Q: What is your background?
A: I was born in Kiev, my family immigrated to the U.S. in 1989 – it was very much the “American dream” experience. My parents came here with very little, but my dad was able to find work in his field – he was a software engineer and was able to send my brother to Stanford and Yale and me to MIT. My brother and I were able to have opportunities we wouldn’t have had if we hadn’t come to the US, which has always been a motivating force in my life.
I completed both my undergrad and graduate education at MIT. I wasn’t sure what to study because I had interests that spanned biology, physics, chemistry, and mathematics. I chose materials science because it’s a discipline that touches all of those things. As an undergrad, I considered pre-med as a path briefly, so I became a certified EMT in Massachusetts and volunteered for the campus ambulance service, which led me to realize that patient care shouldn’t be my full time career, but it gave me some exposure to the challenges in healthcare.
As an undergrad, I took a thermodynamics course from Prof. Darrell Irvine, who was studying the interface between the immune system and polymeric materials. I was inspired by his ideas and their incredible implications for drug delivery, immunotherapy, and vaccine development. One of his graduate students agreed to take me on as an intern, and soon I was hooked and stayed in the lab for grad school, studying biomaterials for HIV vaccine development.
Q: What led you to where you are now?
A: I joined the Institute for Disease Modeling (IDM) after getting to know Philip Eckhoff, Principle Investigator for IDM. He and I held the same graduate fellowship from the Fannie and John Hertz Foundation. At the time, IDM was small and focused on malaria modeling. Philip was looking to grow some tendrils in other fields—namely polio, HIV, and TB. For my dissertation on HIV vaccines I didn’t need to understand the epidemiology of HIV per se, but MIT has a great program where you can cross-register with Harvard classes, and I took classes on broader issues, like epidemiology and global health policy.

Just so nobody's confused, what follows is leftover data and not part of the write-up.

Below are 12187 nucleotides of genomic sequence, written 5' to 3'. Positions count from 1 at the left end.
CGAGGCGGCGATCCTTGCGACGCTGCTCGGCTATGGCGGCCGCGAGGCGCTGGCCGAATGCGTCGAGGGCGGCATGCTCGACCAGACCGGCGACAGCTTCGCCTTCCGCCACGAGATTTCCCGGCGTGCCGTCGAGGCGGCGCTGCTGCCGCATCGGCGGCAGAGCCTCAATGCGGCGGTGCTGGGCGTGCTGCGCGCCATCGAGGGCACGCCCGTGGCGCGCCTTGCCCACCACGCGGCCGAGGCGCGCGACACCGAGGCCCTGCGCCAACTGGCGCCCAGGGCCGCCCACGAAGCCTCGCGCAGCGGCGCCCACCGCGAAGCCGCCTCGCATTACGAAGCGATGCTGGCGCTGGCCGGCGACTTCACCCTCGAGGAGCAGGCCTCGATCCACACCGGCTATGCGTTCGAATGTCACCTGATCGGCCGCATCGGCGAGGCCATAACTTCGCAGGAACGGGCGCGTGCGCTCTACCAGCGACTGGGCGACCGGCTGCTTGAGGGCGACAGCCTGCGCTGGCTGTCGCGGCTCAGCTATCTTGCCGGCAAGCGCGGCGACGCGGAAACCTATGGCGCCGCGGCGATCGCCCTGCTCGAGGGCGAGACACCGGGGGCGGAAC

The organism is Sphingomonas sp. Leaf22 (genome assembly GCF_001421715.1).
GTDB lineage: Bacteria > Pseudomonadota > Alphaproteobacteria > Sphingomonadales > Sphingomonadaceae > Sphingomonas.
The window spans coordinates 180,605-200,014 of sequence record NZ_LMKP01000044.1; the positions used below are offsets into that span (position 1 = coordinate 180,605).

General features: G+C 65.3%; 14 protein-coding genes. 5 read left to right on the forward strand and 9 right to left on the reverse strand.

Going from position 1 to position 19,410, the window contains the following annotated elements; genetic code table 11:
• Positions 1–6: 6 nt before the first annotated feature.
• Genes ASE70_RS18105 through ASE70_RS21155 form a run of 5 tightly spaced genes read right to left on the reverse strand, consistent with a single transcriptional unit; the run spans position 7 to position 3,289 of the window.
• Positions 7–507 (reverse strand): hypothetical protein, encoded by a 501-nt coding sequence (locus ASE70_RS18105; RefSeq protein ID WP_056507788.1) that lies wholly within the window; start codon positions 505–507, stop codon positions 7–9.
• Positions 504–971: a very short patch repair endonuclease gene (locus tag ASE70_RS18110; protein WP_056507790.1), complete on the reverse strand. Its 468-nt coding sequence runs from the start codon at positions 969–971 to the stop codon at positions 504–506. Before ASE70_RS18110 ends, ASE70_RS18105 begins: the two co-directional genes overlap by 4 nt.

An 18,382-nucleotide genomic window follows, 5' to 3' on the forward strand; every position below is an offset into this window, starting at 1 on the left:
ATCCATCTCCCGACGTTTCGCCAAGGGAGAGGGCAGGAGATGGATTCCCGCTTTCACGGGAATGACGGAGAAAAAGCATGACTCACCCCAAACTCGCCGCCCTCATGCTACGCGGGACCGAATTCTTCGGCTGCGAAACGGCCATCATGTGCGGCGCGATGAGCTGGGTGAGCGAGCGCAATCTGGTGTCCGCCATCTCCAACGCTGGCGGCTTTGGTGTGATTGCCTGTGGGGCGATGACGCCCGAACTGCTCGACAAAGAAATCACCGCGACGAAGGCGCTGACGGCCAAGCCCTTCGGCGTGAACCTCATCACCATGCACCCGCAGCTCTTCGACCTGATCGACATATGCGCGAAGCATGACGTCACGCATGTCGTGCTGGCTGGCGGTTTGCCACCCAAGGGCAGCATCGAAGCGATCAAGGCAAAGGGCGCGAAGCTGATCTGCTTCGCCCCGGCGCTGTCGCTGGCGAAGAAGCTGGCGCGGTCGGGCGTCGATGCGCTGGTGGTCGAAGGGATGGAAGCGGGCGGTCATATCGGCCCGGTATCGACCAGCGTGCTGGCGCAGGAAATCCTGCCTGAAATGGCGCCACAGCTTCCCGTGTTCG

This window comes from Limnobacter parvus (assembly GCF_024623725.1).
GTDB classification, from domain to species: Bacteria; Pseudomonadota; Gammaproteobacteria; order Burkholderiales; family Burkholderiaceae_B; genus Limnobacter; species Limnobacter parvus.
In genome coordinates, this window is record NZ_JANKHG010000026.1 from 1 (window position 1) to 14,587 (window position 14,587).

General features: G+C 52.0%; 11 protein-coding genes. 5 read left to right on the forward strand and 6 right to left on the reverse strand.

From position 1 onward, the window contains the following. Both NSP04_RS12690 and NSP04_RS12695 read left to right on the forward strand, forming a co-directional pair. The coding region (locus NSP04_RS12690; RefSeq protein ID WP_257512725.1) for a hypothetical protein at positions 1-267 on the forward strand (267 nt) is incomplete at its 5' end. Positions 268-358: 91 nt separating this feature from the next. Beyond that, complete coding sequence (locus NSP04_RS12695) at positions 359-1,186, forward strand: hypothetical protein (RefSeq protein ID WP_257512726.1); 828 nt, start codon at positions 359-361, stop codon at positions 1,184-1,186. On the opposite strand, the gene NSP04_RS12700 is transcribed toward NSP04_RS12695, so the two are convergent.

Because I was interested in expanding from vaccine development into broader global health topics, Philip thought I might be interested in helping to grow that tendril of IDM, so he took me on as a consultant to start thinking about HIV modeling and what the field had done so far, and what were ways that the field of HIV modeling might be able to advance with the kinds of approaches Philip was already applying in malaria modeling. As I was wrapping up my thesis, I was getting more and more hooked on some of the stuff that Philip was doing. I ended up moving out to Washington and my start date was a week after my thesis defense. I just couldn’t wait – I was really excited to get started.
Q: What makes working at IDM unique for you and your team?
A: In particular, IDM is a unique environment because there are plenty of academic modeling groups out there, and there are software companies out there, but it’s rare for an academic modeler to be able to interact with a professional software person. About half of our group is software developers who almost treat their jobs like a small startup company trying to produce software, and the other half are researchers who are trying to interact with global health community as a think-tank. The new ground forged by our group is where researchers and professional software developers intersect.